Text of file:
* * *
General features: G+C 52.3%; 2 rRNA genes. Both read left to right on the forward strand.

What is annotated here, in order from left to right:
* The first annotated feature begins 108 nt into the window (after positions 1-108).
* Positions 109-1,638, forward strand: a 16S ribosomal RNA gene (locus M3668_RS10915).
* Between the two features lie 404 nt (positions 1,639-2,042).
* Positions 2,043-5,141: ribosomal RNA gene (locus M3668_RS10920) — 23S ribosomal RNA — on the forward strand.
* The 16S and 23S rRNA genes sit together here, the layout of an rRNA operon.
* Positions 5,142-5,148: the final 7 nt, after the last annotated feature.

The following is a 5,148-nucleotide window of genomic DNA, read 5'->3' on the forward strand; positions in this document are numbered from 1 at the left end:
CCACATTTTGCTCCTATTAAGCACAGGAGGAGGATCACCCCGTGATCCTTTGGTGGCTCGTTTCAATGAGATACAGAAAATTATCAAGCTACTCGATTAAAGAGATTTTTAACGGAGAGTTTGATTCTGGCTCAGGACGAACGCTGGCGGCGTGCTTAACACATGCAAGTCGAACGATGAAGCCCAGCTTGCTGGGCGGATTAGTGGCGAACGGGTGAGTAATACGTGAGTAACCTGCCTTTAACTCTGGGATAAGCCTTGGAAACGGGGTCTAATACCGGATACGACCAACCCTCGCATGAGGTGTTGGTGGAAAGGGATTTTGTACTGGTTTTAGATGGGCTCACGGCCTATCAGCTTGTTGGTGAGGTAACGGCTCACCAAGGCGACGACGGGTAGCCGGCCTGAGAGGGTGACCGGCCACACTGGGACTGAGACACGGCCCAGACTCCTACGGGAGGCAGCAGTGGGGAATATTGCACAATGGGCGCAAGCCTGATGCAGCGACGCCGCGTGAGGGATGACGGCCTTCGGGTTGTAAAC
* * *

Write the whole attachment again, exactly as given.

General features: G+C 52.3%; 2 rRNA genes. Both read left to right on the forward strand.

What is annotated here, in order from left to right:
* The first annotated feature begins 108 nt into the window (after positions 1-108).
* Positions 109-1,638, forward strand: a 16S ribosomal RNA gene (locus M3668_RS10915).
* Between the two features lie 404 nt (positions 1,639-2,042).
* Positions 2,043-5,141: ribosomal RNA gene (locus M3668_RS10920) — 23S ribosomal RNA — on the forward strand.
* The 16S and 23S rRNA genes sit together here, the layout of an rRNA operon.
* Positions 5,142-5,148: the final 7 nt, after the last annotated feature.

The following is a 5,148-nucleotide window of genomic DNA, read 5'->3' on the forward strand; positions in this document are numbered from 1 at the left end:
CCACATTTTGCTCCTATTAAGCACAGGAGGAGGATCACCCCGTGATCCTTTGGTGGCTCGTTTCAATGAGATACAGAAAATTATCAAGCTACTCGATTAAAGAGATTTTTAACGGAGAGTTTGATTCTGGCTCAGGACGAACGCTGGCGGCGTGCTTAACACATGCAAGTCGAACGATGAAGCCCAGCTTGCTGGGCGGATTAGTGGCGAACGGGTGAGTAATACGTGAGTAACCTGCCTTTAACTCTGGGATAAGCCTTGGAAACGGGGTCTAATACCGGATACGACCAACCCTCGCATGAGGTGTTGGTGGAAAGGGATTTTGTACTGGTTTTAGATGGGCTCACGGCCTATCAGCTTGTTGGTGAGGTAACGGCTCACCAAGGCGACGACGGGTAGCCGGCCTGAGAGGGTGACCGGCCACACTGGGACTGAGACACGGCCCAGACTCCTACGGGAGGCAGCAGTGGGGAATATTGCACAATGGGCGCAAGCCTGATGCAGCGACGCCGCGTGAGGGATGACGGCCTTCGGGTTGTAAAC